Bruno Latour on Science

I really appreciated this article in the New York Times about Bruno Latour. I’d never heard of him before today, much to my chagrin, as I find the description of him and his work in this article fascinating.

It had long been taken for granted, for example, that scientific facts and entities, like cells and quarks and prions, existed “out there” in the world before they were discovered by scientists. Latour turned this notion on its head. In a series of controversial books in the 1970s and 1980s, he argued that scientific facts should instead be seen as a product of scientific inquiry. Facts, Latour said, were “networked”; they stood or fell not on the strength of their inherent veracity but on the strength of the institutions and practices that produced them and made them intelligible. If this network broke down, the facts would go with them.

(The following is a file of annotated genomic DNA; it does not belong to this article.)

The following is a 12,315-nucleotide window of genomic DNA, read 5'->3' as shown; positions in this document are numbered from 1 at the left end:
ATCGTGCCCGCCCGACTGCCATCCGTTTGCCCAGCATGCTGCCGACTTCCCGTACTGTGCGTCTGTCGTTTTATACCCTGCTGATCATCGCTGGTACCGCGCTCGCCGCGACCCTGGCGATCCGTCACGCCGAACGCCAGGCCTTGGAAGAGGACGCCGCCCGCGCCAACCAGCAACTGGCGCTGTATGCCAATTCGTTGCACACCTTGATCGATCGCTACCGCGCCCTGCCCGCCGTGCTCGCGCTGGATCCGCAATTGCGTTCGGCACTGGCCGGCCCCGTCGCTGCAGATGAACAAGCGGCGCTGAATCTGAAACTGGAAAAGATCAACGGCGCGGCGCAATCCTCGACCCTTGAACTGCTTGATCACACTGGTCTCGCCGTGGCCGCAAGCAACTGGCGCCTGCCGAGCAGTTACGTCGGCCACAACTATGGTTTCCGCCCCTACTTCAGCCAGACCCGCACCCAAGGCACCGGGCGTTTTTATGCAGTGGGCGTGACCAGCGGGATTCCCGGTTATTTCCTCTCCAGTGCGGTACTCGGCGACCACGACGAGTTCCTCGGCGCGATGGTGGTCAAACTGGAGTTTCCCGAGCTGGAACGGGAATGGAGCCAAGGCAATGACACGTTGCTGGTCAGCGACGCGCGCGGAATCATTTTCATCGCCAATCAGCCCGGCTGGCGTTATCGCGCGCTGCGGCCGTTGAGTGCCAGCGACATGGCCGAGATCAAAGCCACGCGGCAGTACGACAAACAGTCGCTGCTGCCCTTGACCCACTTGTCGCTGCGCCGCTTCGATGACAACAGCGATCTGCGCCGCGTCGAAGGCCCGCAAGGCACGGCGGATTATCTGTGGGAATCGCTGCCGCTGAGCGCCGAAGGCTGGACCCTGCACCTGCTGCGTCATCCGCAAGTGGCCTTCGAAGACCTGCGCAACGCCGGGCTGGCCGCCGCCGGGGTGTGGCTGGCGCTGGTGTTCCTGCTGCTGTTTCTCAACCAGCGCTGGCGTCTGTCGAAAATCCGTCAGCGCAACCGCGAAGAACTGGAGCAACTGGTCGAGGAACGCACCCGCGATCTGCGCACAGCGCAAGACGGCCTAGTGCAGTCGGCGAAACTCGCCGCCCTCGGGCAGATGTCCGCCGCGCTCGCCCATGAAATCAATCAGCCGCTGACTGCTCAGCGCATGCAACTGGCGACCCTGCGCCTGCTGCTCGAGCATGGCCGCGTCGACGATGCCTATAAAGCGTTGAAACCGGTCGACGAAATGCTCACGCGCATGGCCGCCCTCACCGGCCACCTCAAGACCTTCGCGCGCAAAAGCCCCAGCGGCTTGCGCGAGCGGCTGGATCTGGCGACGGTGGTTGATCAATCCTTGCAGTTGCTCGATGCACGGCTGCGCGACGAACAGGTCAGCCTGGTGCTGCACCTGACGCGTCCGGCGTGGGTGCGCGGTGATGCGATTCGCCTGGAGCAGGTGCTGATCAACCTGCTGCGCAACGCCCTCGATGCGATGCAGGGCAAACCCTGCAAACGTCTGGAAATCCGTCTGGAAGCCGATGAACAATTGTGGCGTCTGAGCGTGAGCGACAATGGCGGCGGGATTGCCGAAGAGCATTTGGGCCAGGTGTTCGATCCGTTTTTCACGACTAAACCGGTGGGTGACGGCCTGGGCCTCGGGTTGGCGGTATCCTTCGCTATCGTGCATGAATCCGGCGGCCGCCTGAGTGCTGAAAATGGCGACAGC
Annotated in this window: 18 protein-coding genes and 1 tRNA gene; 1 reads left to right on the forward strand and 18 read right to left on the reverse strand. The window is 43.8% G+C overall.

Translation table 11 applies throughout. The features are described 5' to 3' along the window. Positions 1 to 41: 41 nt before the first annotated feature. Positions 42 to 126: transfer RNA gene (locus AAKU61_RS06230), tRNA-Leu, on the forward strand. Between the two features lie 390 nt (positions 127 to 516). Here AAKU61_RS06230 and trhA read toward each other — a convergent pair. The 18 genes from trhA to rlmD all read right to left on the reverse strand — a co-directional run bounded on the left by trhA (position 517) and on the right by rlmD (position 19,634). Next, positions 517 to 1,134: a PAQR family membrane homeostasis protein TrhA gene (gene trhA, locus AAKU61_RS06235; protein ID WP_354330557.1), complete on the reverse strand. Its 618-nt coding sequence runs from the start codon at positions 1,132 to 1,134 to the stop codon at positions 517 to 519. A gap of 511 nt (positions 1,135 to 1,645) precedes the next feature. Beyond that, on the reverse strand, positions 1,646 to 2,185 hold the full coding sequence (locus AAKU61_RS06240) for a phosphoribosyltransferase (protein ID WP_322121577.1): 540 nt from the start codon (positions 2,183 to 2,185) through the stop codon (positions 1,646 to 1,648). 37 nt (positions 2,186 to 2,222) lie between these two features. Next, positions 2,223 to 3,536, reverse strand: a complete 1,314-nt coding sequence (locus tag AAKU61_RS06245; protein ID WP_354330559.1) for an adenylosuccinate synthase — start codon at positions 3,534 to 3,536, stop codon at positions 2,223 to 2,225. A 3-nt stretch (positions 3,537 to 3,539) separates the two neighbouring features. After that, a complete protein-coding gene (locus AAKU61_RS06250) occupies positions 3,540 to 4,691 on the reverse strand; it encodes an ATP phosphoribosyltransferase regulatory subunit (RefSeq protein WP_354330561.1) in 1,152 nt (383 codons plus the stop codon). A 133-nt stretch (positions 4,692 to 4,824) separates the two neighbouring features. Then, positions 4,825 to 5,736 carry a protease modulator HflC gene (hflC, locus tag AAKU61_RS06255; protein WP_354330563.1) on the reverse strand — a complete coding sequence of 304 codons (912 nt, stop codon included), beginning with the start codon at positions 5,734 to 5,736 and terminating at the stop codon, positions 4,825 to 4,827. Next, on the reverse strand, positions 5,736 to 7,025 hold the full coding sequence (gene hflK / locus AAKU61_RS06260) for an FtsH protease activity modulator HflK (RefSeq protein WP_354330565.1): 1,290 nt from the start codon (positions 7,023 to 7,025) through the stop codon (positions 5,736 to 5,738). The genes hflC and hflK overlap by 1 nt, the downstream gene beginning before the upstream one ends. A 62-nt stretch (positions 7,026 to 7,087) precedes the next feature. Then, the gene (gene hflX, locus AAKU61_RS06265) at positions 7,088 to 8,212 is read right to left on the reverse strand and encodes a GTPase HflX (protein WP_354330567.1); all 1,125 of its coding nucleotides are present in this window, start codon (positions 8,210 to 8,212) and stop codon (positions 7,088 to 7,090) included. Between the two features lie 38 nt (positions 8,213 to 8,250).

— Bruno Latour, the Post-Truth Philosopher, Mounts a Defense of Science

The notion of networks-not-truth I think is reflected really strongly in software, in many modes: Operating system ecosystems, tool and language ecosystems lik, etc. It’s interesting to see that sort of analysis applied to Science in general.

Latour’s thoughts around climate science and how we produce knowledge seem fascinating:

Latour believes that if scientists were transparent about how science really functions — as a process in which people, politics, institutions, peer review and so forth all play their parts — they would be in a stronger position to convince people of their claims. Climatologists, he says, must recognize that, as nature’s designated representatives, they have always been political actors, and that they are now combatants in a war whose outcome will have planetary ramifications. We would be in a much better situation, he has told scientists, if they stopped pretending that “the others” — the climate-change deniers — “are the ones engaged in politics and that you are engaged ‘only in science.’ ”